While some franchises may lend themselves to absentee ownership, most are best run by hands on management.  Therefore, you must be willing to work harder than you have perhaps ever worked before.

 

Forty hour weeks are also a myth, particularly in the start up phase of the business.  They are more like 50 or 60, or in some cases, as much as 70 hour weeks.  You must also be willing to mop floors, empty the rubbish, dismiss as well as hire employees, and deal with upset customers.

 

2. Will you enjoy the work of the particular franchise?

 

A minority of people buy a franchise they think will make them a lot of money, without thinking whether or not they will enjoy the actual work the franchise owner does in the business.  The adage, “know thyself”, certainly does apply here.

 

You should buy a franchise that centres in an area that you will enjoy for at least five years, which is half the typical length of a franchise contract, and which will leave adequate time left on the agreement to allow you to sell it later, even if there is not an option for a further term.

 

Determine your interests and types of businesses you might really enjoy.  You can visit the Franchise Council of Australia’s web site, www.franchise.org.au.  There you will find a listing of the types of franchises available today.  You can then search those categories and locate the franchise companies that meet your criteria.

 

3. Are you willing to completely follow the franchise system?

 

The key to franchising success is the consistency of the product and service customers find from one franchise to another.  When you display the sign and brand of a franchise, you are indicating to customers that you follow that particular system.  People who are extremely entrepreneurial in the sense that they do not like to conform to a predetermined formula should be very careful about buying a franchise.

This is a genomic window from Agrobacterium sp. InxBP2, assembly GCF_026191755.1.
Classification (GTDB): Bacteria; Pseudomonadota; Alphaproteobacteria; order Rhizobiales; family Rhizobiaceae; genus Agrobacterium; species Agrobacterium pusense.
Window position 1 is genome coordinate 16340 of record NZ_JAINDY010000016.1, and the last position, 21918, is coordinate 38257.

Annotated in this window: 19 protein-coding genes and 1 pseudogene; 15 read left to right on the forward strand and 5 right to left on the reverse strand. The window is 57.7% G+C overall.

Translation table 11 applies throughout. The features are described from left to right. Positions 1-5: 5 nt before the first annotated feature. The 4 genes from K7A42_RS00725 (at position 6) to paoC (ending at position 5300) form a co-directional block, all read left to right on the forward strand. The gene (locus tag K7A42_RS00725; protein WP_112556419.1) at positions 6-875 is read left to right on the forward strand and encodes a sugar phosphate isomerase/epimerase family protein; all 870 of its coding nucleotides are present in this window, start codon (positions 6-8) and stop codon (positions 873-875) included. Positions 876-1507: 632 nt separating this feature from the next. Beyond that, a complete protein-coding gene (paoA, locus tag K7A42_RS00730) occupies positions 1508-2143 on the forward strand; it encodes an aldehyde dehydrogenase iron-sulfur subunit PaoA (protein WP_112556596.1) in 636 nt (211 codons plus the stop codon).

There would appear to be little point in purchasing a McDonalds franchise and then deciding you did not wish to sell a core product such as French Fries!

 

4. Do you have a personal history of success in dealing with people?

 

Most franchised businesses are based on human interaction.  Your personal ability to interact well with your franchisor, other Franchise Owners, your employees and your customers cannot be emphasised enough.  A negative, critical, carping Franchise Owner can be a detriment to the entire franchise system.  You must have a track record of good relationships with employers, supervisors and fellow employees or you could be wasting your valuable time, energy and money – and perhaps that of your fellow Franchise Owners and Franchisor.

 

5. Can you fund the franchise without stretching your resources too far?

 

One of the major causes of business failure is lack of adequate capital.  While the Franchisor will be able to give you a good idea of the start up costs, sometimes these may vary due to leasehold improvement needs and other costs.

 

You will need enough money to not only open your franchise, but to run it until such a time as it s profitable.  For some franchises, that may be a few weeks, and for others it may take a year.  Remember, it is better to start out with more money than you think you will need, rather than less.